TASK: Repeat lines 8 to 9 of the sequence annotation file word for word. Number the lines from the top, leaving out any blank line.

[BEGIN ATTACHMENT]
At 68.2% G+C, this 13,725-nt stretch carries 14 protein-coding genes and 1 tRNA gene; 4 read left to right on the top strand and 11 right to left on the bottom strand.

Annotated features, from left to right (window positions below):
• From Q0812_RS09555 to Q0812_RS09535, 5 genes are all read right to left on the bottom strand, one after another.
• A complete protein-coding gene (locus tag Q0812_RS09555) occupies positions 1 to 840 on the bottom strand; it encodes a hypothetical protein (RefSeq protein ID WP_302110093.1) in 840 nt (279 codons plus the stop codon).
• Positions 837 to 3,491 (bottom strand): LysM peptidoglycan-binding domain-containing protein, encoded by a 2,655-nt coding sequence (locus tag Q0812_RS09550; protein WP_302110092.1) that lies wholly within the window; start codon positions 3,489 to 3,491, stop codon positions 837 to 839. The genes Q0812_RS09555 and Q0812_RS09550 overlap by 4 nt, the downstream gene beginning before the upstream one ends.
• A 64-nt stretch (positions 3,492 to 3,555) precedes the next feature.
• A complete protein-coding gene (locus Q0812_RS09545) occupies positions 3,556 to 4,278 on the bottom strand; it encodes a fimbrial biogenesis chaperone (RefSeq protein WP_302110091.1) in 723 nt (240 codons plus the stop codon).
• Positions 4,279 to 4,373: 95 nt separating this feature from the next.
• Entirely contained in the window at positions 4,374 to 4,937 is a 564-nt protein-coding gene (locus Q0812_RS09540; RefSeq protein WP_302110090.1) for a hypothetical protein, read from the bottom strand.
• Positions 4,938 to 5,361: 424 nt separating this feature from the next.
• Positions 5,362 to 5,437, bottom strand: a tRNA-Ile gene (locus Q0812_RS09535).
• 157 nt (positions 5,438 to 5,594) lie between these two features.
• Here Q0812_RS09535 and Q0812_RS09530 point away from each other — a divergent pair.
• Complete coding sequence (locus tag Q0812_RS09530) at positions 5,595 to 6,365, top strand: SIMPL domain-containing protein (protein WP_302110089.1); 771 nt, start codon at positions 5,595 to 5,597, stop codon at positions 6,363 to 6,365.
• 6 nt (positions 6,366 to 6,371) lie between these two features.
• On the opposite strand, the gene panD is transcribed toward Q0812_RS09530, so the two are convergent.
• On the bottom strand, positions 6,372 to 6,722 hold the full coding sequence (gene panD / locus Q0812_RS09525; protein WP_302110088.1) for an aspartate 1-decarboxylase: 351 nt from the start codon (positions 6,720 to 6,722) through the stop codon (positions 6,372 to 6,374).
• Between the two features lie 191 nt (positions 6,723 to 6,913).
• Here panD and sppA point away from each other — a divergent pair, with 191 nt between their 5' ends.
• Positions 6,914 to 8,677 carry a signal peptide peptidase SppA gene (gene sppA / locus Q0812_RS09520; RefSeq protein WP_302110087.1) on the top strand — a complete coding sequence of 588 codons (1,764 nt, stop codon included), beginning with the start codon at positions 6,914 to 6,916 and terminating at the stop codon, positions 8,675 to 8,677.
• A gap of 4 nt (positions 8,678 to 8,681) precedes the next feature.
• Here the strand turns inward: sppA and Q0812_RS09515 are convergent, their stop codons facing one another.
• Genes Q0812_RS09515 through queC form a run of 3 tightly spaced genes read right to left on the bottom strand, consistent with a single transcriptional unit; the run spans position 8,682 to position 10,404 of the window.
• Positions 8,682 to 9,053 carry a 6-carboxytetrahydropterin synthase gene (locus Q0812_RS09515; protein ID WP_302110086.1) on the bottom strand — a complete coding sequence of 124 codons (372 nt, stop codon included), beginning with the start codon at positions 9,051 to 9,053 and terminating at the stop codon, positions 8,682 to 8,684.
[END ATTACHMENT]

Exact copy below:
• Positions 4,279 to 4,373: 95 nt separating this feature from the next.
• Entirely contained in the window at positions 4,374 to 4,937 is a 564-nt protein-coding gene (locus Q0812_RS09540; RefSeq protein WP_302110090.1) for a hypothetical protein, read from the bottom strand.